Anyhow, the flavors were lush and interwoven. The great thing about garden vegetables is that you don’t have to use very much spice or condiments to illuminate the dish’s flavor. A tiny dash of salt and a fleeting drizzle of balsamic vinegar is all you need. Fantastic!

Kansas City, Missouri embraces urban gardening in its Climate Protection Plan

Another draft left over from July or August 2009!)

In July 2008, the Kansas City, Missouri City Council adopted an ordinance entitled the Climate Protection Plan, which commits the Missouri side of Kansas City to trying to implement recommendations to reduce greenhouse emissions and increase local food availability.  There is quite a bit about food in the plan, which I wanted to draw your attention to.  You can see the whole process, including recommendations and documents, online. Note the language in it:

Buildings & Infrastructure – Land Use Planning & Development

Recommendation #3 – Promote metropolitan food production using methods that reduce greenhouse gas emissions and sequester carbon […]

Summary of specific issues

The industrial food system is heavily-reliant on fossil fuel inputs to plant, harvest, process, package, and transport food as well as to manufacture and apply synthetic fertilizers and biocides. In order to reduce the ecological footprint of our food supply, we need to increase the percentage of food eaten locally that has been grown within the metropolitan area using methods that build organic matter in the soil—sequestering carbon—and minimize fossil fuel use for farm machinery, transportation, fertilizers, and biocides.


People in the local group Victory Garden Initiative are able to rattle off things that sound virtually identical to that at the drop of a hat. But the above language is not from food activists. It’s is from the City of Kansas City, Missouri. KC is not one of the supposedly hippie-infested likes of Boulder, Colorado or Madison, Wisconsin. (And really, both have been overrun with yuppies for ages now.) Kansas City is as middle-America as you can get, with all the problems and joys and challenges of anywhere else in the country. They’ve got their feet on the ground. Most of the folks I knew in K.C. weren’t too fond of pie-in-the-sky thinking. But they can see what’s coming down the road. Which is why it makes prefect sense to me that this is in their recommended  “Strategy/action plan”:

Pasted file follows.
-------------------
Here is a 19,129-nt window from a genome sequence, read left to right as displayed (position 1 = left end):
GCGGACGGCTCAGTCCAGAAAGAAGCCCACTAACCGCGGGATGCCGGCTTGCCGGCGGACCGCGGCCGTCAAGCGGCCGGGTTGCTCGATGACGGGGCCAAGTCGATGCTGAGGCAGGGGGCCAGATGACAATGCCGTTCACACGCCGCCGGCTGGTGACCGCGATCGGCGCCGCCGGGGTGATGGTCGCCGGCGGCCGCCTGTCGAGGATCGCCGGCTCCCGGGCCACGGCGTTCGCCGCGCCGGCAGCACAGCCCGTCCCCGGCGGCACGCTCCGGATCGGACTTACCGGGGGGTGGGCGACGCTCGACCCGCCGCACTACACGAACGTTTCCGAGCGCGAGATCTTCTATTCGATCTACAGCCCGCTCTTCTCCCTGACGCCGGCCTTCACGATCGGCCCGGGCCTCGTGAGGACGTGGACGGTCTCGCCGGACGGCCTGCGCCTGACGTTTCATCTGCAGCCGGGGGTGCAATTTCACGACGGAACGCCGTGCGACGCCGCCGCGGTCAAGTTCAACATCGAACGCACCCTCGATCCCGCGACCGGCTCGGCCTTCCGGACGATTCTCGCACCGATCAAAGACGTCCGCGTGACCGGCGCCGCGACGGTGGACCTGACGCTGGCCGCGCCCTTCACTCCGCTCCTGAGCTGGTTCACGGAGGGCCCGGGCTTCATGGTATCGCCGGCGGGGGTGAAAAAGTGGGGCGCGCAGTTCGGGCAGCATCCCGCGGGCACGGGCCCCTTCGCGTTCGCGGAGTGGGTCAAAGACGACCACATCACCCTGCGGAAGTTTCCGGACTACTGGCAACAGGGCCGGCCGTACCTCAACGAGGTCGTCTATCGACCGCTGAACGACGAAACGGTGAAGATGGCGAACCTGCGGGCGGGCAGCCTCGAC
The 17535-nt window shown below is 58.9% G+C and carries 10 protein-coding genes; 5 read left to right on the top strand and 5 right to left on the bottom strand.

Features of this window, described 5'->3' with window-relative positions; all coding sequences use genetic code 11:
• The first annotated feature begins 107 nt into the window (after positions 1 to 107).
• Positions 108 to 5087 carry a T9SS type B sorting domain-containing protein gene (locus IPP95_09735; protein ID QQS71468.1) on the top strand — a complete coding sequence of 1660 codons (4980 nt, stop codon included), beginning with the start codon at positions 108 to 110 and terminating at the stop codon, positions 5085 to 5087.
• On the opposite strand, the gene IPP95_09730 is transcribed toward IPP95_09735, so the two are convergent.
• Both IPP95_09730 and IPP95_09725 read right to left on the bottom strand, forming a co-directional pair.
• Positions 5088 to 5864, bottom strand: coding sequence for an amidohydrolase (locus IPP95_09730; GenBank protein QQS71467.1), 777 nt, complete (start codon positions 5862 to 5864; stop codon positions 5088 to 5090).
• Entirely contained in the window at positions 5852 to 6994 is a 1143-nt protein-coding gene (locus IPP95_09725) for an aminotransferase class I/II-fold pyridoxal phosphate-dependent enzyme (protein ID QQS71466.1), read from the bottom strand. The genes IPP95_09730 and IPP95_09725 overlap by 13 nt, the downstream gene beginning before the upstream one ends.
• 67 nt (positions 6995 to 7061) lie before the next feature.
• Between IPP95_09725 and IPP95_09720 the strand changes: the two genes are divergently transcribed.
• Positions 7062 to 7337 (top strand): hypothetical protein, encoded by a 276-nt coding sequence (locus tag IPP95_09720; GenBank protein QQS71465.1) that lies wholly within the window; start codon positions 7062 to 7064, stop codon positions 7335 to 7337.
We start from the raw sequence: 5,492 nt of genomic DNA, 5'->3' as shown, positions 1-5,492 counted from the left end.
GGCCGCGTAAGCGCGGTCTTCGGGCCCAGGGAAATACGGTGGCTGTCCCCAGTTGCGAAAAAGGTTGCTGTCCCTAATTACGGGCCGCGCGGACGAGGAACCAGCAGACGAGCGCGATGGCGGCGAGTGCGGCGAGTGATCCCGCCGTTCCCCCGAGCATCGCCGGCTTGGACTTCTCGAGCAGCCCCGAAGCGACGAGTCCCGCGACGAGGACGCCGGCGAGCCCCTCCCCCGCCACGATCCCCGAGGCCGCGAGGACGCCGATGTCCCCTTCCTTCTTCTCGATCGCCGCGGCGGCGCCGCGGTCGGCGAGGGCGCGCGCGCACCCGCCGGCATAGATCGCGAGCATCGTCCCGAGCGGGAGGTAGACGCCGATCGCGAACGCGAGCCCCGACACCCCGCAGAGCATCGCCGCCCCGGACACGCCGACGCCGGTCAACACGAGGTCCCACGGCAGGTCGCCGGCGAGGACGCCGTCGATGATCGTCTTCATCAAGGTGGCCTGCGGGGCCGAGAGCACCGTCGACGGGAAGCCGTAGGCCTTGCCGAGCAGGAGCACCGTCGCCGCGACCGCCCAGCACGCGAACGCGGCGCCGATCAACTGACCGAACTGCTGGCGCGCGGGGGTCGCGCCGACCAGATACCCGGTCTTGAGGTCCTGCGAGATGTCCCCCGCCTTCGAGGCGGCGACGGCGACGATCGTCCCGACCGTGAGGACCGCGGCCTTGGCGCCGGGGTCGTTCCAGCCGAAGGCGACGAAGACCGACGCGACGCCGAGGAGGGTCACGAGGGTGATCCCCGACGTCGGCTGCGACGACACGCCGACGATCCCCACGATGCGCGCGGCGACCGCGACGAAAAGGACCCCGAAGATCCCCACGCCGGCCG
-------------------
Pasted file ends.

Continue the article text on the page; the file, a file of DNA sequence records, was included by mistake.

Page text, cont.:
Strategy/action plan

1. Create urban agriculture zoning to foster fruit and vegetable production as well as small-scale animal husbandry on vacant land and lots within neighborhoods.

2. Ask the Board of Parks and Recreation to explore the possibility of opening up portions of City parks for use as community gardens, for-profit and nonprofit urban farms, and produce markets.

3. Through the City’s website and publications, encourage residents to grow food in home and community gardens using methods that reduce greenhouse gas emissions and sequester carbon and to compost their food and yard waste to provide organic matter for urban gardens and farms.

4. Through the City’s website and publications, encourage institutional entities including businesses, churches, and schools to make land available for community gardens and markets and to compost their food and yard waste to provide organic matter for urban gardens and farms. Provide recognition to businesses that participate.

5. Revise City property codes to explicitly allow tall garden plants, front yard gardens, and cover crops.

[…]

8. Designate the promotion of urban food production using methods that reduce greenhouse emissions and sequester carbon as a priority in Community Block Development Grant appropriations.

9. Provide funding to Kansas City Community Gardens, the Kansas City Center for Urban Agriculture, and other nonprofit organizations to increase their support for community, home and commercial gardens in metropolitan Kansas City.

10. Establish a real estate tax abatement provision for privately-owned lands with no residences or businesses onsite that are operated as nonprofit community gardens.

11. Provide funding to the Kansas City Center for Urban Agriculture to help them expand their efforts to increase the number of urban farms in metropolitan Kansas City.

[…]

13. Establish a fund to pay for soil remediation on contaminated lands to enable their conversion to urban farms and community gardens.

Much of this was produced with the help of the University of Missouri Extension. But, it was adopted as municipal code. Milwaukee’s city and county representatives need to adopt similar principles and actions as well.